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I've searched high and low for a simple explanation of how to execute command line, in windows, from within python.

The subprocess package seems to be the answer, but I do not appear to be sufficiently experienced to make head nor tail of it.

Some questions I have reviewed to no avail, through lack of windows focus, or through lack of examples and expected outputs. e.g. Command line question

Could someone, for example, explain how to achieve the following:

  1. Create a filename in python (e.g. "db_dump 2013-08-05.sql")
  2. Dump a mysql database using the mysql command line utilities (e.g. mysqldump --result-file="db_dump 2013-08-05.sql" --all-databases)
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It is not clear what you mean by "create a filename". Usually one creates files. – Hans Then Aug 5 '13 at 17:13

Something like this?

from subprocess import call
call('mysqldump --result-file="db_dump 2013-08-05.sql" --all-databases', shell=True)

Just remember, shell=True can be a security risk if you work with untrusted user supplied parameters. E.g. when you let an untrusted use specify the file name.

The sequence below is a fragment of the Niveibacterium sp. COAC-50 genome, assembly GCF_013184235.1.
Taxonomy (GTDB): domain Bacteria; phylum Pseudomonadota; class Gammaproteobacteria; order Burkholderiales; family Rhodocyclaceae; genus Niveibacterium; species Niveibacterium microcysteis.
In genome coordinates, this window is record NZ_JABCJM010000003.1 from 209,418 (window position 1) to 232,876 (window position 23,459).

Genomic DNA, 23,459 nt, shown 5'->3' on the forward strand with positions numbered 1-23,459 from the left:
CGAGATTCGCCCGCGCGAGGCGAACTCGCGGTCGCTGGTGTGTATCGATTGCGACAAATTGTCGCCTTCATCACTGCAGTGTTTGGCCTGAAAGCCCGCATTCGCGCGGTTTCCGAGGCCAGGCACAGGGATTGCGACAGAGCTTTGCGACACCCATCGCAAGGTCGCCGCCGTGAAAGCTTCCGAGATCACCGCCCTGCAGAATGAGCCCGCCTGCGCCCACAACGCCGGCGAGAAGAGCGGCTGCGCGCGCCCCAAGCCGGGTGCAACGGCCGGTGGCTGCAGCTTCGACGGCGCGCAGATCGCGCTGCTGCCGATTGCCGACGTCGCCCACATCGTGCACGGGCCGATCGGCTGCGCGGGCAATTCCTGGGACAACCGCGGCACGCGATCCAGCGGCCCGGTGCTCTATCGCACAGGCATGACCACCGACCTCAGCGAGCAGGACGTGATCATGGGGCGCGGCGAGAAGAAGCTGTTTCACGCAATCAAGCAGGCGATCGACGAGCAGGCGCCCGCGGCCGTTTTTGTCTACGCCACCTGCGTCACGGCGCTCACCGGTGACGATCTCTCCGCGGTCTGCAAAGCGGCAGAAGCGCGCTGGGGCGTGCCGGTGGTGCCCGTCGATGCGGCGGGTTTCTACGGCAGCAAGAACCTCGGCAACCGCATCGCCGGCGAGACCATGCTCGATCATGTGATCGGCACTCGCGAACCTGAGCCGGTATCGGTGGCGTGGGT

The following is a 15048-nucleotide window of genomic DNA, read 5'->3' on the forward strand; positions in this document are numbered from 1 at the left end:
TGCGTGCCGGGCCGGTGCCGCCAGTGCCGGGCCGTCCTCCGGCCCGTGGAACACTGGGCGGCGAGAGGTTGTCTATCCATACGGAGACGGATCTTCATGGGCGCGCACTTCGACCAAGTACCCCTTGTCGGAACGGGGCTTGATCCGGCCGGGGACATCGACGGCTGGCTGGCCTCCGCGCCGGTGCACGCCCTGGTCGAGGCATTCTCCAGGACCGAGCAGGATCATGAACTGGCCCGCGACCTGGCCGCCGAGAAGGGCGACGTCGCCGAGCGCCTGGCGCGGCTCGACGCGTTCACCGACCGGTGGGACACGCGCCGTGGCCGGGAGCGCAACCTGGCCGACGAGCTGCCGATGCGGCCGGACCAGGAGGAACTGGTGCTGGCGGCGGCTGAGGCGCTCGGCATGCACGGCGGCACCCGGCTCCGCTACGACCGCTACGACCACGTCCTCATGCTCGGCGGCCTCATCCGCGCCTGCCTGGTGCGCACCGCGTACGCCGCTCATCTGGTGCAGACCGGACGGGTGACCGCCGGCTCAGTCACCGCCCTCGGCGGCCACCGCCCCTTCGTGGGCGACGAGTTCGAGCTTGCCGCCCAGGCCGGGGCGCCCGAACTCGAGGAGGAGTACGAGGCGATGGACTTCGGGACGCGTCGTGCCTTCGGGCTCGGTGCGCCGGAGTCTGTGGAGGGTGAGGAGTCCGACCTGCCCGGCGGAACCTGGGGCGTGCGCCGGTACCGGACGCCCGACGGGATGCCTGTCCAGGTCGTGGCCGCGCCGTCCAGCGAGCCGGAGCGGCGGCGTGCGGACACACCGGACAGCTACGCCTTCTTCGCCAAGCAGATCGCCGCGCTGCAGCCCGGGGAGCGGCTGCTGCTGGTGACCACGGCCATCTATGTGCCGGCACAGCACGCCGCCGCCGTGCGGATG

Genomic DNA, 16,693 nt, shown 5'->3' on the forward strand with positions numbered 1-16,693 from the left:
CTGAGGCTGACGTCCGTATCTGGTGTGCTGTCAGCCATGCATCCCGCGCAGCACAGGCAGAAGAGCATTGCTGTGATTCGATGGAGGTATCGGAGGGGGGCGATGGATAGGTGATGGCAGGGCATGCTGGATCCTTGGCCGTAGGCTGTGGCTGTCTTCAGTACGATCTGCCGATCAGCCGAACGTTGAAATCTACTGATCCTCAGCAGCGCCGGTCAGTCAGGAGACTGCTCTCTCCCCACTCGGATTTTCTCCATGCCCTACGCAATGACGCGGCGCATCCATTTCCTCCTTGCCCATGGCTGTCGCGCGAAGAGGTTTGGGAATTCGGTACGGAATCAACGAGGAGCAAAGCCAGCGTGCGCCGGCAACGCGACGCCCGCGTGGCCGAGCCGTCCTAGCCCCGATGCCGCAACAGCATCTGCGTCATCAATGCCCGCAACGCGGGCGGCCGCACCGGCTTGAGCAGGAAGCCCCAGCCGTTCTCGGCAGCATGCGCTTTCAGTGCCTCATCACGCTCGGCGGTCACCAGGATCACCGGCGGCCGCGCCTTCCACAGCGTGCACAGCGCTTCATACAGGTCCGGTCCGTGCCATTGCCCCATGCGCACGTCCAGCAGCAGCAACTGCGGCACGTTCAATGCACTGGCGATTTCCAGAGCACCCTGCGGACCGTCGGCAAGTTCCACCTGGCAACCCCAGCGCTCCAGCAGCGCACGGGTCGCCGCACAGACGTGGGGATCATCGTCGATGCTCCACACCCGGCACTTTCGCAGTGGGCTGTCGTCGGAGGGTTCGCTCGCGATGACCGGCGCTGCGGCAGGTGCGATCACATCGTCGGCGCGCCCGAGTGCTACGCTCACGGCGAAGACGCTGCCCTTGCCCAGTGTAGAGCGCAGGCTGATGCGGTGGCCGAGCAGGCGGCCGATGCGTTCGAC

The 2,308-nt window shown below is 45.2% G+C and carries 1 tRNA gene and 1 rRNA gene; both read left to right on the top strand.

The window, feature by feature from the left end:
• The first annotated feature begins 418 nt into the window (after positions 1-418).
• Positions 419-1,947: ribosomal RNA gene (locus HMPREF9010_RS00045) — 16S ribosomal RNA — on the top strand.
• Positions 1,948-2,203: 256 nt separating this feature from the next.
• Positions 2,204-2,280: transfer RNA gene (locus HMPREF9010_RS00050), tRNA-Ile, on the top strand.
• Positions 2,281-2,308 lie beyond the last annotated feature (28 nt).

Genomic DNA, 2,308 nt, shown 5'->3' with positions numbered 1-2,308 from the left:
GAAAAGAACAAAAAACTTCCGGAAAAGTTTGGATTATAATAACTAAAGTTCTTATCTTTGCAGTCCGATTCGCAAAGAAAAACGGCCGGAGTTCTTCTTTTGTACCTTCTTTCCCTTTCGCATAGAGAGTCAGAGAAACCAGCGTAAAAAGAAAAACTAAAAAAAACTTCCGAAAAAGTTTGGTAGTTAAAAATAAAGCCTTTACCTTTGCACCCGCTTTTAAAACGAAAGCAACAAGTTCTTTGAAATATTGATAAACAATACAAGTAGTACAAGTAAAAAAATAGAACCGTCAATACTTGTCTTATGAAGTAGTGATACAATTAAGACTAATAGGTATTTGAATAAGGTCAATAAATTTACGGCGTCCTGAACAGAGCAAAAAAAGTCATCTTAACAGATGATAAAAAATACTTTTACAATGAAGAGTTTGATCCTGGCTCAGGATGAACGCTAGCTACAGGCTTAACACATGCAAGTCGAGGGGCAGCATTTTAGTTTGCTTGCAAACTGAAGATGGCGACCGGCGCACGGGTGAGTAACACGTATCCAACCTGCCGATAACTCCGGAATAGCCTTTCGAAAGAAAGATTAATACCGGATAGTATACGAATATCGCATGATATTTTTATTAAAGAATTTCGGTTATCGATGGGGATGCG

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shell=True can be a security risk Yes it is and this begs a question - what did you use it for in this case? Also if you use shell=True then you should pass string not a list and vice versa - see bugs.python.org/issue7839 – Piotr Dobrogost Aug 5 '13 at 20:19
Is there something I need to do to get into the right directory? This still does not work for me. – cammil Aug 6 '13 at 8:20
Have a look at these commands: docs.python.org/2/library/os.html#os-file-dir, especially os.chdir() and os.getcwd(). – Hans Then Aug 6 '13 at 8:34
@Piotr Dobrogost the question strongly suggests the use case: Make periodic dump of a database. – Hans Then Aug 6 '13 at 8:45
I don't see how it relates to using shell=True. – Piotr Dobrogost Aug 6 '13 at 8:54
  1. fname = "db_dump%s.sql"%time.strftime("%Y-%m-%d") assuming thats what you mean

  2. os.system("mysqldump --result-file=\"%s\" --all-databases"%fname)

share|improve this answer
Why did you choose to use os.system which is frowned upon and not subprocess? – Piotr Dobrogost Aug 5 '13 at 19:38
he didnt seem like he needed output, nor concurency, and its not really any less secure than using shell=True (at least imho... I could be wrong) – Joran Beasley Aug 5 '13 at 20:28

You could try Fabric, especially the "local()" command:


in your python code you can use it like this

local('mysqldump ...')

Fabric is typically used from a shell (using the "fab" command and a fabfile.py containing the python code to execute). To include it in another python script check this (first answer):

Launch Fab File inside a python script


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